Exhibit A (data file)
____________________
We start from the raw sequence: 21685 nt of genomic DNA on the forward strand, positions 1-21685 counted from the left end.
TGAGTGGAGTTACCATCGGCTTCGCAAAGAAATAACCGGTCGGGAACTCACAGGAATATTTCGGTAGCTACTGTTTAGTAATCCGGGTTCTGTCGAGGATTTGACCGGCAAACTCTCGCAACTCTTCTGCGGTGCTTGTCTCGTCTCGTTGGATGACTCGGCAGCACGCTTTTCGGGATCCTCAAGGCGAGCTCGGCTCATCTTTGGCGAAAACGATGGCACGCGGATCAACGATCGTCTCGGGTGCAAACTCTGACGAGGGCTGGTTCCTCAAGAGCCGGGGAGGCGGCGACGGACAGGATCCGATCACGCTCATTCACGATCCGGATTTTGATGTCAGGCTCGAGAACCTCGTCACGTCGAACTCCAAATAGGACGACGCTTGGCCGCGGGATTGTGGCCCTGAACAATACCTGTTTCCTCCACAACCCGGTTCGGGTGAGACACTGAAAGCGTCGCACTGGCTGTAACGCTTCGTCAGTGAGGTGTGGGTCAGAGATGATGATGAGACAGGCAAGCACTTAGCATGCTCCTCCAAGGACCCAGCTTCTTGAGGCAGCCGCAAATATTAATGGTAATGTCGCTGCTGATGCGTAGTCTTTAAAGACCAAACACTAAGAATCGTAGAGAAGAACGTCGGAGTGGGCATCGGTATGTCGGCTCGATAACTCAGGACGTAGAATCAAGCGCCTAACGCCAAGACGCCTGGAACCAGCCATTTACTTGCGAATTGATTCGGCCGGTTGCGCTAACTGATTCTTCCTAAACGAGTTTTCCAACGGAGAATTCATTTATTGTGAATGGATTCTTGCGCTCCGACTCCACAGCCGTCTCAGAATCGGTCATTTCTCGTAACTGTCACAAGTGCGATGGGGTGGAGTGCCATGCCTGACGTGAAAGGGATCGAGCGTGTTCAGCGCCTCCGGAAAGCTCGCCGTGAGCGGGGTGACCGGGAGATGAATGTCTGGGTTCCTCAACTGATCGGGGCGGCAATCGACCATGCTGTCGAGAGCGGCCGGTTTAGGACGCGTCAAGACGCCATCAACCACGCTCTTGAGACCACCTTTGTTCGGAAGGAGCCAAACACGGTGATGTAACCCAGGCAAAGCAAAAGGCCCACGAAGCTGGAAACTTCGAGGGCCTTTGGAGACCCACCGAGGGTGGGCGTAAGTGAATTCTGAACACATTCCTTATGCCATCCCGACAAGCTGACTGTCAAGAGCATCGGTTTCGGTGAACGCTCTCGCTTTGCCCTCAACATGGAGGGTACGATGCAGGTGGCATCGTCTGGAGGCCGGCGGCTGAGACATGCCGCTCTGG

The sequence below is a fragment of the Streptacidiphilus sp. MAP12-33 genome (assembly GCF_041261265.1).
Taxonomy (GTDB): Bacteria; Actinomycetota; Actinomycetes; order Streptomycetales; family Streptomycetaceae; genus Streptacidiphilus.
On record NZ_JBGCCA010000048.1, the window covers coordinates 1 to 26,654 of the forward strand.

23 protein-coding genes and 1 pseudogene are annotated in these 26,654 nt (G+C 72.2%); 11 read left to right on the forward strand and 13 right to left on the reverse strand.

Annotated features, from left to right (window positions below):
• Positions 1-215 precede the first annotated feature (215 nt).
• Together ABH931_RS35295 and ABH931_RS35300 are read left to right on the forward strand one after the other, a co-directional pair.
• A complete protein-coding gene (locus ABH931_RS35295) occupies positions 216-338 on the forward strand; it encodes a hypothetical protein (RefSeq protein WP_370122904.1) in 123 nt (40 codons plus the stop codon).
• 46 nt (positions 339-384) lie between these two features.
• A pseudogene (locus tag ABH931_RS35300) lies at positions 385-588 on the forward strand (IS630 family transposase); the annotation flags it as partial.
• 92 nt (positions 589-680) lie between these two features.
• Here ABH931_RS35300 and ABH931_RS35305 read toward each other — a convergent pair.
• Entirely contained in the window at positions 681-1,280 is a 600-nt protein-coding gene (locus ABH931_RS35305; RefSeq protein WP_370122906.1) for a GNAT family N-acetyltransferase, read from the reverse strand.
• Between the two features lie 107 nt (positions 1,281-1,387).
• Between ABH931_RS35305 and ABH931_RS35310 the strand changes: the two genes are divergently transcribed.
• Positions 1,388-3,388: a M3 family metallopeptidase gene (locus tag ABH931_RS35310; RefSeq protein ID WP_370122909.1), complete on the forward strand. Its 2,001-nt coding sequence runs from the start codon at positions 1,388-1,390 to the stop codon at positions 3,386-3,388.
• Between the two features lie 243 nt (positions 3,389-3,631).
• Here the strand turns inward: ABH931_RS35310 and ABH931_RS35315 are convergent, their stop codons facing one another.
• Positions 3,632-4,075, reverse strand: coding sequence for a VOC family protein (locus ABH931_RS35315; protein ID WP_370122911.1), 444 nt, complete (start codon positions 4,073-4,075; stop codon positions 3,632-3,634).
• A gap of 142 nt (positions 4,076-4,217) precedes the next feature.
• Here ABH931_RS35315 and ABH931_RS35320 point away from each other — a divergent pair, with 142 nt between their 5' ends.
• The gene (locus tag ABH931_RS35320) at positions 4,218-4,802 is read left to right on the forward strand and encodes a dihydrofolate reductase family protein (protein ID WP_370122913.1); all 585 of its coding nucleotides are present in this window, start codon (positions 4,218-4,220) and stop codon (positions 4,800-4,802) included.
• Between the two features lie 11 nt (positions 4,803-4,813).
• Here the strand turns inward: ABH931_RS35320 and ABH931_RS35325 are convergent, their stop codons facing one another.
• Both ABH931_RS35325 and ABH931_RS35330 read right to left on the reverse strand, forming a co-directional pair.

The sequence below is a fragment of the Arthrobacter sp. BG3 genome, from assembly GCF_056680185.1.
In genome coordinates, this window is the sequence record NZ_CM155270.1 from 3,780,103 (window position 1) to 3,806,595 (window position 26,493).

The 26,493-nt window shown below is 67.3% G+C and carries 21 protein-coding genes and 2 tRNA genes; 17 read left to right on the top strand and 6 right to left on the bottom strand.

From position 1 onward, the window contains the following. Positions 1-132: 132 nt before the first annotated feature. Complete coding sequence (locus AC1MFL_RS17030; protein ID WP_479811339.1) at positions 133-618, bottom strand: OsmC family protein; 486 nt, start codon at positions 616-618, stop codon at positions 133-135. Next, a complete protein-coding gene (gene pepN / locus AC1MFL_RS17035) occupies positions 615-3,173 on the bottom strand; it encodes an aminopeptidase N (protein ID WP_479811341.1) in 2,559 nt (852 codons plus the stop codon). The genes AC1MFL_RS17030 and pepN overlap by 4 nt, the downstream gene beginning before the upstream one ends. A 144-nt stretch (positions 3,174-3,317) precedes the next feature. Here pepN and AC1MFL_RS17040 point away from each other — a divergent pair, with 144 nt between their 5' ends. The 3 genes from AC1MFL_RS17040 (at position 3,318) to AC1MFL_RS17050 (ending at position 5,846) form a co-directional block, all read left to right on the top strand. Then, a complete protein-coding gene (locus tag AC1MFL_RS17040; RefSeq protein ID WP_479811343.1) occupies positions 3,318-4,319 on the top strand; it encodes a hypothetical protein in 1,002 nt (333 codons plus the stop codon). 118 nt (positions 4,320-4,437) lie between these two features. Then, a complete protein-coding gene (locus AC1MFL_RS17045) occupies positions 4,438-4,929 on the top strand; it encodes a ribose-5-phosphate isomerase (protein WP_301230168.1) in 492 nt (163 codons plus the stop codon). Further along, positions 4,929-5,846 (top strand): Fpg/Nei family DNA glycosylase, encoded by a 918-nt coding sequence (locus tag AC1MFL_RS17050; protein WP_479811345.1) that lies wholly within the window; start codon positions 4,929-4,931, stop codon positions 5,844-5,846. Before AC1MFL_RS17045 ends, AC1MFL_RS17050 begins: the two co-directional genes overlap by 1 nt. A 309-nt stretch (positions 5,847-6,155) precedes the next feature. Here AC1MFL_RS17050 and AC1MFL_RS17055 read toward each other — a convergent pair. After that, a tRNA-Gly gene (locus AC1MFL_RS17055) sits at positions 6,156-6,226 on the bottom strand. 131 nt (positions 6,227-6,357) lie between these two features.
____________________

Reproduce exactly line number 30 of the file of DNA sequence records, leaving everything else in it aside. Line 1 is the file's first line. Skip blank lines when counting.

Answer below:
The 26,493-nt window shown below is 67.3% G+C and carries 21 protein-coding genes and 2 tRNA genes; 17 read left to right on the top strand and 6 right to left on the bottom strand.